4 » Talk surrounding the 2011 NBA Draft from a Gators perspective has mostly focused on forward Chandler Parsons, who could be picked anywhere from the teens to the mid-second round. Parsons, who has been going around the country doing private workouts after successfully competing in the NBA Combine and select group camp in Minnesota, is not the only former Florida player eligible to be selected. Center Vernon Macklin, according to the Indianapolis Star, is one of six former college players working out for the Indiana Pacers on Tuesday. Macklin is projected to be a late second-round pick or go undrafted.
1 » Denver Broncos quarterback Tim Tebow has a wide variety of interests these days, but up until this point no one has dared question his work ethic or dedication to football. Then comes running back LenDale White, who asked Tebow publicly last week to join the voluntary workouts being put on by veteran safety Brian Dawkins in Denver. Tebow has previously worked out with teammates (especially his wide receivers) both in Denver and Jacksonville, FL but was finishing up a round of appearances including at his own charity golf tournament and for Jockey in New York, NY.
Thursday he returned to Denver and was one of 13 players to show up at the workout – the only quarterback on his team to do so. According to The Denver Post‘s Lindsay Jones, Tebow got there an hour early to throw passes and stayed for the duration. “This part is more important to show that we’re all together. I know a lot of us have been throwing and catching and doing what we need to do other places, but I think this is big, just to show that we’re together,” he said. “You can come together a few times to show, ‘Hey, we’ve got each other’s backs.'”
2 » Six members of No. 3 Florida Gators softball were honored Thursday with selections to the 2011 Louisville Slugger/National Coaches Fastpitch Association All-Southeast Region Teams. Senior outfielder Kelsey Bruder, senior first baseman Megan Bush, freshman pitcher Hannah Rogers and sophomore utility player Brittany Schutte were voted onto the First Team, while junior OF Michelle Moultrie and senior second baseman Aja Paculba earned Second Team honors. Florida begins 2011 NCAA Tournament action by hosting the Gainesville Regional beginning Friday at 6 p.m. against Benthune-Cookman.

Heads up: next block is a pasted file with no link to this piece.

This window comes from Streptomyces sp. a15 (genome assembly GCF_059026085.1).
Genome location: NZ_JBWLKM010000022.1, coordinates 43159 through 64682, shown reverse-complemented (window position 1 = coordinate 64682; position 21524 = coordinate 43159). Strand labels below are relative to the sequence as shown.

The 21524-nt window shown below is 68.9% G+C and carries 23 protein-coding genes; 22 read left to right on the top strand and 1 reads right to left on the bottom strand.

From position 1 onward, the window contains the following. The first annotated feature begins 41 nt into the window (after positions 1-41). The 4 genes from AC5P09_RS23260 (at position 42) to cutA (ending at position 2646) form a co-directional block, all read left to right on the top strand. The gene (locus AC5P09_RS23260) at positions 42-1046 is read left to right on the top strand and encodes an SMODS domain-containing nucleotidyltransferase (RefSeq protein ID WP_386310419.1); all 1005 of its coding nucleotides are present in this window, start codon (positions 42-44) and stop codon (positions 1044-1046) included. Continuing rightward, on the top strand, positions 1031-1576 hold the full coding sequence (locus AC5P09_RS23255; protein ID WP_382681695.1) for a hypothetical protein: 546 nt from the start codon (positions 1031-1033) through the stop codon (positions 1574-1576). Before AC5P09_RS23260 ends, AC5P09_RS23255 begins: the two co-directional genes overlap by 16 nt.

3 » Playing his first significant minutes for the Miami Heat since making an early recovery from a Lisfranc injury of his foot, power forward Udonis Haslem was a major spark off the bench on Wednesday. Haslem entered the game, started 4-for-4 from the field and finished with 13 points and five rebounds (three offensive) on 50 percent shooting. He was also a huge help in the post for Miami, which lacks strength and dominance down low, by limiting the offensive rebounds that the Chicago Bulls were able to grab. Game three of the Eastern Conference Finals is set for Sunday at 8:30 p.m.
4 » Gators offensive coordinator Charlie Weis may be getting paid handsomely by Florida ($765,000 in salary this year), but he is also still receiving checks from his last college job with the Notre Dame Fighting Irish. According to a report from the Chicago Tribune printed on Friday, Weis has been paid $7.3 million by Notre Dame since he was terminated in 2009 including a $6.6 million lump sum upon being fired. He will continue receiving payments from the school through Dec. 2015 (when his 10-year contract extension was supposed to end).